“Spot the lookalike” is the premise of this spoof documentary-style video which parodies Band Aid’s “Do They Know It’s Christmas.” It features 29 celebrity doppelgangers; from David Bowie to Missy Elliott. Although Pulp‘s Jarvis Cocker is also represented by an impersonator, he appears in the video disguised as Queen’s Brian May.

44: Soulja Boy Tell’em: Crank That (Soulja Boy) (2007)

Directed by: Dale Resteghini

Atlanta MC Soulja Boy (real name DeAndre Cortez Way) ignited a new dance craze that spread like wildfire across America with his video to an insanely catchy tune that spent seven weeks at the summit for the US pop charts. The rapper’s label boss, music mogul “Mr. Collipark” appears as himself in the video.

43: Drake, Kanye West, Lil Wayne, Eminem: Forever (2009)

Directed by: Hype Williams

Four hip-hop heavyweights assembled for this video promoting the first single from the soundtrack to basketball player LeBron James’ documentary More Than a Game. It was shot in a Miami hotel though Eminem filmed his contribution in Detroit. James appears briefly, playing online poker at the beginning of the video.

42: Damian Marley: Welcome to Jamrock (2005)

Directed by: Ras Kassa

The Jamaican Tourist Board certainly wouldn’t endorse Marley’s view of his country in the reggae singer’s hard-hitting video to his 2005 hit, which depicts what most visitors don’t see when they go there on vacation: crime, violence, poverty, and corrupt law enforcement agencies. Paradise lost? Absolutely.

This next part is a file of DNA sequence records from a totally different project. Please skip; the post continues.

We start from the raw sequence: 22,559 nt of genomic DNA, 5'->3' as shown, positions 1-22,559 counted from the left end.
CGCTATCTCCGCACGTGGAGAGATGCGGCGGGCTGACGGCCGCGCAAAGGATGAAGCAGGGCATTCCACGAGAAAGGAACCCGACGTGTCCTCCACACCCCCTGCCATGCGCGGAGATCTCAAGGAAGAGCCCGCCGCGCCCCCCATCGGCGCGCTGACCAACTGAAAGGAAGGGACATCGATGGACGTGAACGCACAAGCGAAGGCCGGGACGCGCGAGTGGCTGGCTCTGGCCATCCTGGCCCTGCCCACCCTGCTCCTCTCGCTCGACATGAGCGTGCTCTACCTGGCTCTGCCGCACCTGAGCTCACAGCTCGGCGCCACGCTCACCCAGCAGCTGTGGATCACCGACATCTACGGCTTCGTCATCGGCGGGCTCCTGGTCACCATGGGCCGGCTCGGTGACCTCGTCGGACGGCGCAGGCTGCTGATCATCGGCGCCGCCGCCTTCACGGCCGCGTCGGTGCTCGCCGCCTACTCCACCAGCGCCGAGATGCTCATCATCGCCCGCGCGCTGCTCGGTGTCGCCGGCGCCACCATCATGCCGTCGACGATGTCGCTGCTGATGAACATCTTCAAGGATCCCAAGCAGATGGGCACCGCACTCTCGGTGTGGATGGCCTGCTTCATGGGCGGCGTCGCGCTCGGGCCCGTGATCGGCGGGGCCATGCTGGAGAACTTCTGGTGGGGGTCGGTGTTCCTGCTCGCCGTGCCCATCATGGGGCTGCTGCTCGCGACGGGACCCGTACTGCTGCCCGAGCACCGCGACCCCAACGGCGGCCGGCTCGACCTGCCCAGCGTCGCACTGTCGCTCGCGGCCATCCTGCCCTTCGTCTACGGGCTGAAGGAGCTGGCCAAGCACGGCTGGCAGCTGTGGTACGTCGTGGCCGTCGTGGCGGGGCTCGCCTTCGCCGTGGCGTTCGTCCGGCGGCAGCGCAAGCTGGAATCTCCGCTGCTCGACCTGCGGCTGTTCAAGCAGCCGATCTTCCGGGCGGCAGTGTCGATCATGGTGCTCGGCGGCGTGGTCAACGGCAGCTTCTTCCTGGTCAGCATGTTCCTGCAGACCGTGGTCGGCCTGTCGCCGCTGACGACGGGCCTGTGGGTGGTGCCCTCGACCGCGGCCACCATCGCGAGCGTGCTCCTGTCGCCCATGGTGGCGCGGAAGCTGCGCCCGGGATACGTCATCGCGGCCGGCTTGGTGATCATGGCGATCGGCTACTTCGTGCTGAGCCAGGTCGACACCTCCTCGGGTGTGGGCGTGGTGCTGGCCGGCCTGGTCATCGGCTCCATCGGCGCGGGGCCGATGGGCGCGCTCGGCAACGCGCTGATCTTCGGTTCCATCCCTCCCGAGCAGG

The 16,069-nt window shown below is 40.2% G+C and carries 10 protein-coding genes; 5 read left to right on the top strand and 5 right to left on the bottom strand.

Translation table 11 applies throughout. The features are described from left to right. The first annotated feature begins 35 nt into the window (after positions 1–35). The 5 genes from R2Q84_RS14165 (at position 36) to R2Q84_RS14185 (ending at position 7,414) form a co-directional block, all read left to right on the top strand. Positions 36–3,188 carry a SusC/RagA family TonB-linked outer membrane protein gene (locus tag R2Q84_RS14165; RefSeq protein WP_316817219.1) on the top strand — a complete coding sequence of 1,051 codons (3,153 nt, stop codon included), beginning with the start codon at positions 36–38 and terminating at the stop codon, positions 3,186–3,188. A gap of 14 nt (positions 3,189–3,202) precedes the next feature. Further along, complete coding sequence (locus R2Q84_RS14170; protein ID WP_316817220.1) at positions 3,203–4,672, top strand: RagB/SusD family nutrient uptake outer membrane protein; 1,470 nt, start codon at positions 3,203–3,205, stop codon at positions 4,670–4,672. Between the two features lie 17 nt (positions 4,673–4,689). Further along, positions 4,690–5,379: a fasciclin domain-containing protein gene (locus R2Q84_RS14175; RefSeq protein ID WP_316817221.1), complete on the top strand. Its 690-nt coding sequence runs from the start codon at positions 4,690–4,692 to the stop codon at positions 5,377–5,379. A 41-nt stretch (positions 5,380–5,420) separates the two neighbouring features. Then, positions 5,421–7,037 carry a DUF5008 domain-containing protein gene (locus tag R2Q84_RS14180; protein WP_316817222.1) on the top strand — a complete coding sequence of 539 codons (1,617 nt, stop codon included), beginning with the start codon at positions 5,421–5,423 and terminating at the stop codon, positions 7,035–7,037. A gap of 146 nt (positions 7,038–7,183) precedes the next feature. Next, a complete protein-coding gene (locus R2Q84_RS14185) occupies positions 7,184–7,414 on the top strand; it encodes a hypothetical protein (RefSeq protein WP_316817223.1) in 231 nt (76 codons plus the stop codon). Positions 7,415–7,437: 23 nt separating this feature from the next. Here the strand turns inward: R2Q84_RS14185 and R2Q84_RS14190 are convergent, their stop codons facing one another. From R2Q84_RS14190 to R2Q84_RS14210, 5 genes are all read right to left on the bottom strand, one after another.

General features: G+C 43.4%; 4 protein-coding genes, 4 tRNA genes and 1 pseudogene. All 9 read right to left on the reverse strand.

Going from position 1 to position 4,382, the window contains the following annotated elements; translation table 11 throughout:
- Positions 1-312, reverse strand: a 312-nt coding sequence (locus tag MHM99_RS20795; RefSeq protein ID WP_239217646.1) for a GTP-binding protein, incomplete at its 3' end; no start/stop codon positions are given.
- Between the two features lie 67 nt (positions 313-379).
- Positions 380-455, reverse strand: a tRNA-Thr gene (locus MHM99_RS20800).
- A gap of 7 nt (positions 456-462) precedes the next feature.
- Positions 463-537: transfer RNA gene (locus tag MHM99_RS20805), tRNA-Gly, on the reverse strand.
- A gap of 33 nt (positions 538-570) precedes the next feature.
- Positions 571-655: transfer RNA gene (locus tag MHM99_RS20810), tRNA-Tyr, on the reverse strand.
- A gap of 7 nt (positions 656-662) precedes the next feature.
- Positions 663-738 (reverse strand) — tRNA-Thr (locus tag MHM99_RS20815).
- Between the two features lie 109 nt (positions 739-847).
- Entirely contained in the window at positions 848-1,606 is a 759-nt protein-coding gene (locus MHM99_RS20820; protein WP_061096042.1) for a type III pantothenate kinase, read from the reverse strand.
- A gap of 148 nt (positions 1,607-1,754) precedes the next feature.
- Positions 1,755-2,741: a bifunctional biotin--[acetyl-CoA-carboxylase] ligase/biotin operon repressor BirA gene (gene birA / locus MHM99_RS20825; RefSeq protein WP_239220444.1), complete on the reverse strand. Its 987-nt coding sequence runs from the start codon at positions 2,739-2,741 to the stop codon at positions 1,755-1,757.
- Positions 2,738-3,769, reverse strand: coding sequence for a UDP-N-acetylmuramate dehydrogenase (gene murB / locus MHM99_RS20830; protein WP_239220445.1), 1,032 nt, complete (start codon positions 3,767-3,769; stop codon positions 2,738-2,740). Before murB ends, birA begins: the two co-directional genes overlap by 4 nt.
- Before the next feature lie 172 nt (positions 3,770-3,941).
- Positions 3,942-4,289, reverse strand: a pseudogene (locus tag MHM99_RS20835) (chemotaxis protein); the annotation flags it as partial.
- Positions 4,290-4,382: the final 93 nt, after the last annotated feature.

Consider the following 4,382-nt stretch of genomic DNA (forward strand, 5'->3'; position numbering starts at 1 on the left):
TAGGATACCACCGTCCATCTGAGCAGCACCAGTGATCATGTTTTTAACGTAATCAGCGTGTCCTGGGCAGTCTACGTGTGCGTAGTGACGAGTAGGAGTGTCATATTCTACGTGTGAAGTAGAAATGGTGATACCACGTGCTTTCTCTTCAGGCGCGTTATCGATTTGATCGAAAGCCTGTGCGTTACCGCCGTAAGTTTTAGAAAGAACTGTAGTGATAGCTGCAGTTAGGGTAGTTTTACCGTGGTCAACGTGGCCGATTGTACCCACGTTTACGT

41: Radiohead: Knives Out (2001)

Directed by: Michael Gondry

Anatomical and surgical imagery abound in this surreal early 2000s video, which finds singer Thom Yorke in a hospital while his partner undergoes a bizarre operation. Thankfully, the video for “Knives Out” made no reference to the song’s cannibalistic theme, but it still had a nightmarish quality that seemed to capture the disquieting tone of Radiohead’s music.

40: Fall Out Boy: Sugar We’re Goin Down (2005)

Directed by: Matt Lenski

The video for this Top 10 US hit by the quartet focuses on an angst-ridden teenager’s struggle between being himself and conforming to societal conventions. Filmed in Margaretville in the Catskill Mountains, it depicts a young man who’s born with antlers and charts his journey from self-loathing to self-acceptance.

39: Björk: Triumph of a Heart (2005)

Directed by: Spike Jonze

One of the most mind-boggling videos of the 2000s was this one by the Icelandic avant-pop queen, which shows the singer going on a drinking binge to escape her husband, who is played by a cat wearing a vest. Halfway through, there’s a raucous beat-boxing competition held in a bar before Björk reunites with her husband, now suited, who grows to human size and then dances with her. If social media had been more of a thing back then, we’re sure this would have been the source of a thousand memes.

38: Green Day: American Idiot (2004)

Directed by: Samuel Bayer